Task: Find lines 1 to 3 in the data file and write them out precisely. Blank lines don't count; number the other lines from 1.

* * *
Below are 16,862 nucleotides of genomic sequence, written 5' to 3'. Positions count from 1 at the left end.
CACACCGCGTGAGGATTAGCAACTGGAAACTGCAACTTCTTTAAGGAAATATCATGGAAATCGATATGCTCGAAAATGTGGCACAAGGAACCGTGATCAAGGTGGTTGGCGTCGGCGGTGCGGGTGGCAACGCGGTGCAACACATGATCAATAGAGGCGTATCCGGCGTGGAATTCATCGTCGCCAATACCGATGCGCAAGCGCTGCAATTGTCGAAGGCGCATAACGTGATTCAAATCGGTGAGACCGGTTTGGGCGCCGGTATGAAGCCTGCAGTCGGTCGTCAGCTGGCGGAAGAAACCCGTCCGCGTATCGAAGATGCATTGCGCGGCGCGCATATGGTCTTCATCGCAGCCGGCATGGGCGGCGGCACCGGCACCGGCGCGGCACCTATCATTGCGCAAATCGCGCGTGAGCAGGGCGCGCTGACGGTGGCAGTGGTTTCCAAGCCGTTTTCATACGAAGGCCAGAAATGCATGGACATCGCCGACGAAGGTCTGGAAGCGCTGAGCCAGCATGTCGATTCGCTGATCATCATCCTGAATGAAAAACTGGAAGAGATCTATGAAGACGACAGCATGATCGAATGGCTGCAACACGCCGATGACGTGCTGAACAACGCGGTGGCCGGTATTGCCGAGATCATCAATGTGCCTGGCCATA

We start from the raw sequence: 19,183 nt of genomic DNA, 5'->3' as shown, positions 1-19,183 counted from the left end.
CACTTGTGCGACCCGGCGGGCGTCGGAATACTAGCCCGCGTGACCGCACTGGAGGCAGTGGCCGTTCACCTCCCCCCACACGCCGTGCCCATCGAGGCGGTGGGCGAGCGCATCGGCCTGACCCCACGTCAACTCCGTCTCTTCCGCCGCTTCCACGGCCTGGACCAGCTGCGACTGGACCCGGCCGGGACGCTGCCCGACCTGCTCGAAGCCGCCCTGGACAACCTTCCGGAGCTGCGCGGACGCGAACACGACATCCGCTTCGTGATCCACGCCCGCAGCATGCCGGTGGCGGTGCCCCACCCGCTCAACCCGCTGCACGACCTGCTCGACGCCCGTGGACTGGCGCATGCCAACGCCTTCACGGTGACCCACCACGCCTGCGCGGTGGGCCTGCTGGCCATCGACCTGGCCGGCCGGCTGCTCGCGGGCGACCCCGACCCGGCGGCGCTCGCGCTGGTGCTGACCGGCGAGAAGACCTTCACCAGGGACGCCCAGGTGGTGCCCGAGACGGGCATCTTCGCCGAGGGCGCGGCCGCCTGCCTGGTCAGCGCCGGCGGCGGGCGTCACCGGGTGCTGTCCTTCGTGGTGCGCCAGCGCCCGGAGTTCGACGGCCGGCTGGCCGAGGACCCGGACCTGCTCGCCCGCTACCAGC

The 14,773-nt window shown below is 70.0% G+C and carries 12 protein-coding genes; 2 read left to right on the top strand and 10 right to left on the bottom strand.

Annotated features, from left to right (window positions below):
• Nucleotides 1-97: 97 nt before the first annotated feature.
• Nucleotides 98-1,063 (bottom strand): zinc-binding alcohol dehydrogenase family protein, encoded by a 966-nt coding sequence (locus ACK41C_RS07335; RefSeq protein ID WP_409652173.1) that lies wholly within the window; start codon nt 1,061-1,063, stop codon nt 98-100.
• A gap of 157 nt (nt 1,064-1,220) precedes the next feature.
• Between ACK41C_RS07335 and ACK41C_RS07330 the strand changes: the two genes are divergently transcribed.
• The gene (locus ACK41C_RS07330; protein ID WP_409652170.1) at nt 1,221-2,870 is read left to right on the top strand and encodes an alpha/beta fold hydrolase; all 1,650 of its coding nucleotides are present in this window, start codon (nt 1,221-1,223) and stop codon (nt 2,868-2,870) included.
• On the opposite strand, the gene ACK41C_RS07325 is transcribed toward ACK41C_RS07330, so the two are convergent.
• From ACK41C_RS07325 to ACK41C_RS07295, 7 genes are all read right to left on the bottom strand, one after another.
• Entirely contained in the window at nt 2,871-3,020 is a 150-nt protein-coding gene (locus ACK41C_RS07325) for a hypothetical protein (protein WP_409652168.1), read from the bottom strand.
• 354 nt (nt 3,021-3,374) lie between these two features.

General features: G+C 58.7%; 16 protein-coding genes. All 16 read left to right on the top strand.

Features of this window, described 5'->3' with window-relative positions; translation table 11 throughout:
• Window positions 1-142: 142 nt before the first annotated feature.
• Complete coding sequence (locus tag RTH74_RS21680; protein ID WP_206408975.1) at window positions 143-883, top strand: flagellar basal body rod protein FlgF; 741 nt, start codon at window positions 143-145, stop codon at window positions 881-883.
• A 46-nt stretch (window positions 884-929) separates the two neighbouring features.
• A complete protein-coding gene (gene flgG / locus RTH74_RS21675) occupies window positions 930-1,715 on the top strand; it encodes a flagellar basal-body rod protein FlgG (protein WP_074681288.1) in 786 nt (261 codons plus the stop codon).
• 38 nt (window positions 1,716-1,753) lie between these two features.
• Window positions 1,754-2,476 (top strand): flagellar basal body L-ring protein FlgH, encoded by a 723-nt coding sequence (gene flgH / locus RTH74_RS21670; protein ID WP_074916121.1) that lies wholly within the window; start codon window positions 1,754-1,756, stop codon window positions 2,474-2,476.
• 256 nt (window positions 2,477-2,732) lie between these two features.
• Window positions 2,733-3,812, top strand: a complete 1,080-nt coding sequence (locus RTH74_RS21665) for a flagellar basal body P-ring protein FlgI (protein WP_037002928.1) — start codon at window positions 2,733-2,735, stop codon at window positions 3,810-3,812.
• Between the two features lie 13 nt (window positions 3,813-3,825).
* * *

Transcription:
Below are 16,862 nucleotides of genomic sequence, written 5' to 3'. Positions count from 1 at the left end.
CACACCGCGTGAGGATTAGCAACTGGAAACTGCAACTTCTTTAAGGAAATATCATGGAAATCGATATGCTCGAAAATGTGGCACAAGGAACCGTGATCAAGGTGGTTGGCGTCGGCGGTGCGGGTGGCAACGCGGTGCAACACATGATCAATAGAGGCGTATCCGGCGTGGAATTCATCGTCGCCAATACCGATGCGCAAGCGCTGCAATTGTCGAAGGCGCATAACGTGATTCAAATCGGTGAGACCGGTTTGGGCGCCGGTATGAAGCCTGCAGTCGGTCGTCAGCTGGCGGAAGAAACCCGTCCGCGTATCGAAGATGCATTGCGCGGCGCGCATATGGTCTTCATCGCAGCCGGCATGGGCGGCGGCACCGGCACCGGCGCGGCACCTATCATTGCGCAAATCGCGCGTGAGCAGGGCGCGCTGACGGTGGCAGTGGTTTCCAAGCCGTTTTCATACGAAGGCCAGAAATGCATGGACATCGCCGACGAAGGTCTGGAAGCGCTGAGCCAGCATGTCGATTCGCTGATCATCATCCTGAATGAAAAACTGGAAGAGATCTATGAAGACGACAGCATGATCGAATGGCTGCAACACGCCGATGACGTGCTGAACAACGCGGTGGCCGGTATTGCCGAGATCATCAATGTGCCTGGCCATA

We start from the raw sequence: 19,183 nt of genomic DNA, 5'->3' as shown, positions 1-19,183 counted from the left end.